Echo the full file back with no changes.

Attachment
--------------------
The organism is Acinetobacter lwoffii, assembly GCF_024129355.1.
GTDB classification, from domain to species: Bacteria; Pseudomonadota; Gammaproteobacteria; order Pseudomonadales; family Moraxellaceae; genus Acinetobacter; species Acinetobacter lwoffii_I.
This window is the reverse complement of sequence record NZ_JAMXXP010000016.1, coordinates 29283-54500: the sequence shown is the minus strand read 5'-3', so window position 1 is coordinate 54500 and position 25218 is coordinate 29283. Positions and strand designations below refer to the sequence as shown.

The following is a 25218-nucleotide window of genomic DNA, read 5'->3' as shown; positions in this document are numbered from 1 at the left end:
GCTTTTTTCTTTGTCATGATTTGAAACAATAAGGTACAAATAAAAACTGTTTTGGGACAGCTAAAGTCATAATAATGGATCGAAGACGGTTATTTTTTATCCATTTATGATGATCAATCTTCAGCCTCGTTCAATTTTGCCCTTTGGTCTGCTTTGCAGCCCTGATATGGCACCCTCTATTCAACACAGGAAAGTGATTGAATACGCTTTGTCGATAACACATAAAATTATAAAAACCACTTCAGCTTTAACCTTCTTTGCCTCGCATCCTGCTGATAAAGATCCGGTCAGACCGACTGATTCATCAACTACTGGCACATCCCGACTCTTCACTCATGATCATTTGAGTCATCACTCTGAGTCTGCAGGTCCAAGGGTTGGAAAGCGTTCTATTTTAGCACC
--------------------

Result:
The organism is Acinetobacter lwoffii, assembly GCF_024129355.1.
GTDB classification, from domain to species: Bacteria; Pseudomonadota; Gammaproteobacteria; order Pseudomonadales; family Moraxellaceae; genus Acinetobacter; species Acinetobacter lwoffii_I.
This window is the reverse complement of sequence record NZ_JAMXXP010000016.1, coordinates 29283-54500: the sequence shown is the minus strand read 5'-3', so window position 1 is coordinate 54500 and position 25218 is coordinate 29283. Positions and strand designations below refer to the sequence as shown.

The following is a 25218-nucleotide window of genomic DNA, read 5'->3' as shown; positions in this document are numbered from 1 at the left end:
GCTTTTTTCTTTGTCATGATTTGAAACAATAAGGTACAAATAAAAACTGTTTTGGGACAGCTAAAGTCATAATAATGGATCGAAGACGGTTATTTTTTATCCATTTATGATGATCAATCTTCAGCCTCGTTCAATTTTGCCCTTTGGTCTGCTTTGCAGCCCTGATATGGCACCCTCTATTCAACACAGGAAAGTGATTGAATACGCTTTGTCGATAACACATAAAATTATAAAAACCACTTCAGCTTTAACCTTCTTTGCCTCGCATCCTGCTGATAAAGATCCGGTCAGACCGACTGATTCATCAACTACTGGCACATCCCGACTCTTCACTCATGATCATTTGAGTCATCACTCTGAGTCTGCAGGTCCAAGGGTTGGAAAGCGTTCTATTTTAGCACC